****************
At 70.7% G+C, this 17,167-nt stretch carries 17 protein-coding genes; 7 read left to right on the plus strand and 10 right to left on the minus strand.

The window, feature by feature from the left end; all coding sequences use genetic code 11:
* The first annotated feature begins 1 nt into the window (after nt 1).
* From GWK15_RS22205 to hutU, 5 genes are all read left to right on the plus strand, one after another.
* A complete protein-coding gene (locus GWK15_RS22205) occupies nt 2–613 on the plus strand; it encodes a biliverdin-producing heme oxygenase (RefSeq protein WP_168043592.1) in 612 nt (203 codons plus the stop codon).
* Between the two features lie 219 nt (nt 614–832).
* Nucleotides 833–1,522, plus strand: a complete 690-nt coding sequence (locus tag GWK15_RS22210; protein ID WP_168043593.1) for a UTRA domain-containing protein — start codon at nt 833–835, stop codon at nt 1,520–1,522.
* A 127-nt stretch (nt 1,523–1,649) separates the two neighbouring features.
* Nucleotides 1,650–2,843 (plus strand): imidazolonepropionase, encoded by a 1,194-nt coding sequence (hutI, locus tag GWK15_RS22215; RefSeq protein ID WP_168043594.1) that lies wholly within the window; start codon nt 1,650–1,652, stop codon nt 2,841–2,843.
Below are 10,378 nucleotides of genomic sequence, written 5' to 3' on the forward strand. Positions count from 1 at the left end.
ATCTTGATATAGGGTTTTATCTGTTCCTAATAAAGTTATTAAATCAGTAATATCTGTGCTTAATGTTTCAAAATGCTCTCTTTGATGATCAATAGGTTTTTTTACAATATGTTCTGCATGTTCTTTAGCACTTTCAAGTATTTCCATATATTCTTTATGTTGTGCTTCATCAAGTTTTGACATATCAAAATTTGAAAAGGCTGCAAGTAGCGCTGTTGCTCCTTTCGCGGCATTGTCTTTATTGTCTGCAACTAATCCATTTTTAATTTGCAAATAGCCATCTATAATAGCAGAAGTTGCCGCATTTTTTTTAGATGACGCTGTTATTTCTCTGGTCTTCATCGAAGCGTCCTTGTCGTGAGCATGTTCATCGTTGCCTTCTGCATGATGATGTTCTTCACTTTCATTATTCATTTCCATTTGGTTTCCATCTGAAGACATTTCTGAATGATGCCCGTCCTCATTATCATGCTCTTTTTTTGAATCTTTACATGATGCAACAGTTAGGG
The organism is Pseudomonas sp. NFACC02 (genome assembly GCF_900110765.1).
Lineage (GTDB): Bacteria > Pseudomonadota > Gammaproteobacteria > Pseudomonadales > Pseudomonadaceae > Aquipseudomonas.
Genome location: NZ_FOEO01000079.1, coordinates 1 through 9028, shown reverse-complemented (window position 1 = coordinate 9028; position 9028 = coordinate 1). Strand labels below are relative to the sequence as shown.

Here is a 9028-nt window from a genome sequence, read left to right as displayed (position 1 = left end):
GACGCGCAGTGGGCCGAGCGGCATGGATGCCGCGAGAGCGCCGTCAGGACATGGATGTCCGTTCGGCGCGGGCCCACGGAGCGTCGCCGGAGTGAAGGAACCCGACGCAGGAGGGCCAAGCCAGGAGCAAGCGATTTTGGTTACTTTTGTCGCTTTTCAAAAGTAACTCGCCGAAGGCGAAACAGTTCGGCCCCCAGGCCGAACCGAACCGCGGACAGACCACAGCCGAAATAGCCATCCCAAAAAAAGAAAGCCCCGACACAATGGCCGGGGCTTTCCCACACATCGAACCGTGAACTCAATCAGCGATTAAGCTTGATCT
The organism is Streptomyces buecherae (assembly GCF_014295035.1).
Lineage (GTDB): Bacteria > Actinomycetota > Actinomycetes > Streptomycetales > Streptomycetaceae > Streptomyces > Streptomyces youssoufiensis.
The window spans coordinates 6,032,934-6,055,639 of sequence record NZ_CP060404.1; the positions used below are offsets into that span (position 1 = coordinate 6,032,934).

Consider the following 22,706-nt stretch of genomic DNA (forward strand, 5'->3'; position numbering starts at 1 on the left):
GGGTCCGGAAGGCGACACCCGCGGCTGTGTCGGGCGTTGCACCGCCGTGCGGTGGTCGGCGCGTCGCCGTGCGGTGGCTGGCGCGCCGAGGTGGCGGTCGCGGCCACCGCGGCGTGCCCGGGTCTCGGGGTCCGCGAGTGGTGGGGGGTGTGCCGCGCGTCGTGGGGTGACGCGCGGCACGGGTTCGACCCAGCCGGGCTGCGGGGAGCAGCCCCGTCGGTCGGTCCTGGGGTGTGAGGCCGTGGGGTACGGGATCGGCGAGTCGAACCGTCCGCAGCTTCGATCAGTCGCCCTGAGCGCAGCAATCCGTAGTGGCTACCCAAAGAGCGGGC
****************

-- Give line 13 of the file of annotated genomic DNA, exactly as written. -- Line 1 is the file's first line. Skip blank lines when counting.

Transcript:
Lineage (GTDB): Bacteria > Pseudomonadota > Gammaproteobacteria > Pseudomonadales > Pseudomonadaceae > Aquipseudomonas.